Sunday Times: THE Royal Society is backing research into simulated volcanic eruptions, spraying millions of tons of dust into the air, in an attempt to stave off climate change. The society will this week call for a global programme of studies into geo-engineering — the manipulation of the Earth’s climate to counteract global warming — as the world struggles to cut greenhouse gas emissions. It will suggest in a report that pouring sulphur-based particles into the upper atmosphere could be one of the few options available to humanity to keep the world cool. The intervention by the Royal Society comes amid tension ahead of the United Nations-sponsored climate talks in Copenhagen in December to agree global cuts in carbon dioxide emissions. Preliminary discussions have gone so badly that many scientists believe geo-engineering will be needed as a “plan B”. Ken Caldeira, an earth scientist at Stanford University, California, and a member of a Royal Society working group on geo-engineeri

Seize the internet?

Say Anything: Internet companies and civil liberties groups were alarmed this spring when a U.S. Senate bill proposed handing the White House the power to disconnect private-sector computers from the Internet. They’re not much happier about a revised version that aides to Sen. Jay Rockefeller, a West Virginia Democrat, have spent months drafting behind closed doors. CNET News has obtained a copy of the 55-page draft (excerpt), which still appears to permit the president to seize temporary control of private-sector networks during a so-called cybersecurity emergency. The new version would allow the president to “declare a cybersecurity emergency” relating to “non-governmental” computer networks and do what’s necessary to respond to the threat. Other sections of the proposal include a federal certification program for “cybersecurity professionals,” and a requirement that certain computer systems and networks in the private sector be managed by people who have been awarded that li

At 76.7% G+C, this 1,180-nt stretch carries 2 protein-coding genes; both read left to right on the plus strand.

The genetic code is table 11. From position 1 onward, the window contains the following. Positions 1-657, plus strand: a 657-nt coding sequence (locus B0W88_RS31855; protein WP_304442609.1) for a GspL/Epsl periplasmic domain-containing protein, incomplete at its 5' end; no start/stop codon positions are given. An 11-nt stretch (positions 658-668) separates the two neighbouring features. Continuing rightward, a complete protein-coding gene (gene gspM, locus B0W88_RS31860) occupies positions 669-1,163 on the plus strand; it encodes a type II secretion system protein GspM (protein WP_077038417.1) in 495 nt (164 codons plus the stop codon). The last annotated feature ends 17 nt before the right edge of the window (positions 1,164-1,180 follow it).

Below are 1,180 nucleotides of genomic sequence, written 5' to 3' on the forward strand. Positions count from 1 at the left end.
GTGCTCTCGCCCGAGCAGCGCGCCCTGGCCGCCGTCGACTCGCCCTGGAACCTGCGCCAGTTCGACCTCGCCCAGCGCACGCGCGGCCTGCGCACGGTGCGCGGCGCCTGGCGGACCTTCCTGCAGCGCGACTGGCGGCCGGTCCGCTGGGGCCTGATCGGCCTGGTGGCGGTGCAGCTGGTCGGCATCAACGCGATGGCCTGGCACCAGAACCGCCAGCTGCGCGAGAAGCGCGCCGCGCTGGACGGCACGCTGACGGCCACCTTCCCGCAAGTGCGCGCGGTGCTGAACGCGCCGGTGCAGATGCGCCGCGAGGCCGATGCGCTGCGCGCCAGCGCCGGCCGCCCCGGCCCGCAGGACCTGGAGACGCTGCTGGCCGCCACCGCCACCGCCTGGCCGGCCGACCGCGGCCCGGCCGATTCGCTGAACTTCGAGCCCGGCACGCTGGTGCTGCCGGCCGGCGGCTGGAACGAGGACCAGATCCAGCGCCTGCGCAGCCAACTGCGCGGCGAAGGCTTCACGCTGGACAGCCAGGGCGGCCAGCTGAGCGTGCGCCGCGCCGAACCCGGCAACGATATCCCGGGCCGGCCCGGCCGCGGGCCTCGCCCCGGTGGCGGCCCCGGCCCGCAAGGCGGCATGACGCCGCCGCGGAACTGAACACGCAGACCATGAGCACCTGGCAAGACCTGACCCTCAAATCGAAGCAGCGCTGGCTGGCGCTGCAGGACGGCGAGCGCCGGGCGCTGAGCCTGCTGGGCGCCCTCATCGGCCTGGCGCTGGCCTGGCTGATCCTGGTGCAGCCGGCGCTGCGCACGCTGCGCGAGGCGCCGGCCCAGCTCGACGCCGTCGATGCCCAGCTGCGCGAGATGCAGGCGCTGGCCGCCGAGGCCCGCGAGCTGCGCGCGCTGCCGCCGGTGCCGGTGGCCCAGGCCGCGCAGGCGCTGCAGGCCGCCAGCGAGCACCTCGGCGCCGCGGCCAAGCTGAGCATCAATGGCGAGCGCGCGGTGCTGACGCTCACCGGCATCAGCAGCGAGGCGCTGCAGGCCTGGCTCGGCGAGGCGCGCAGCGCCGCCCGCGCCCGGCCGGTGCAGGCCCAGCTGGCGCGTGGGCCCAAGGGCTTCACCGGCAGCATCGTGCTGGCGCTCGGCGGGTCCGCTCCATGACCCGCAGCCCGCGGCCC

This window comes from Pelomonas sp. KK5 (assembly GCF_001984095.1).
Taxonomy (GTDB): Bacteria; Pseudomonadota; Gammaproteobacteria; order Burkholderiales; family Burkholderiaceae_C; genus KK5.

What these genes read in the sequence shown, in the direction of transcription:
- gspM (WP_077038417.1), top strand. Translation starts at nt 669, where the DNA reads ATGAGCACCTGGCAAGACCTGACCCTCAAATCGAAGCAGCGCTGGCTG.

Marines case against Haditha officer dropped

NCT: The Marine Corps has dropped its pursuit of criminal charges against Lt. Col. Jeffrey Chessani, the highest-ranking officer accused of misconduct after 24 Iraqi civilians were slain in the city of Haditha in 2005. Instead, Lt. Gen. George J. Flynn has decided to handle the matter administratively by appointing a three-member Board of Inquiry that will meet at Camp Pendleton this fall. The board of Marine Corps officers will determine if Chessani should be reduced in rank if it finds he engaged in substandard performance of duty, misconduct and professional dereliction of duty. Its finding will serve as a recommendation to the Secretary of the Navy, who will make the final decision. At stake is Chessani's rank after he retires from the Marine Corps, a retirement that has been on hold pending a decision in the Haditha matter. Chessani's retirement pay will not be affected by any decision to reduce his rank, Marine Corps spokesman Lt. Col. Roger Galbraith

Democrat hypocrisy watch

Peter Baker, Caucus Blog: The Democratic National Committee wasted no time Friday slamming Gov. Charlie Crist of Florida for installing a Republican crony in the Senate as a seat warmer until Mr. Crist can run for the post himself next year. Within hours of Mr. Crist’s appointment of his former chief of staff, George LeMieux, to fill a vacant seat until next year’s election, the D.N.C. sent reporters an e-mail message highlighting a St. Petersburg Times editorial assailing the decision under the headline, “Crist Serves Himself, Not Florida, With Appointment.” “Gov. Charlie Crist could have appointed a former congressman, a former legislator, a former Jacksonville mayor, a former state attorney general, or even a former to the U.S. Senate seat being vacated by Mel Martinez,” the editorial said. “Instead, the governor chose his alter ego to keep the seat warm for 16 months as he campaigns for it.” As questionable as that may be, it might seem like a strange thing for th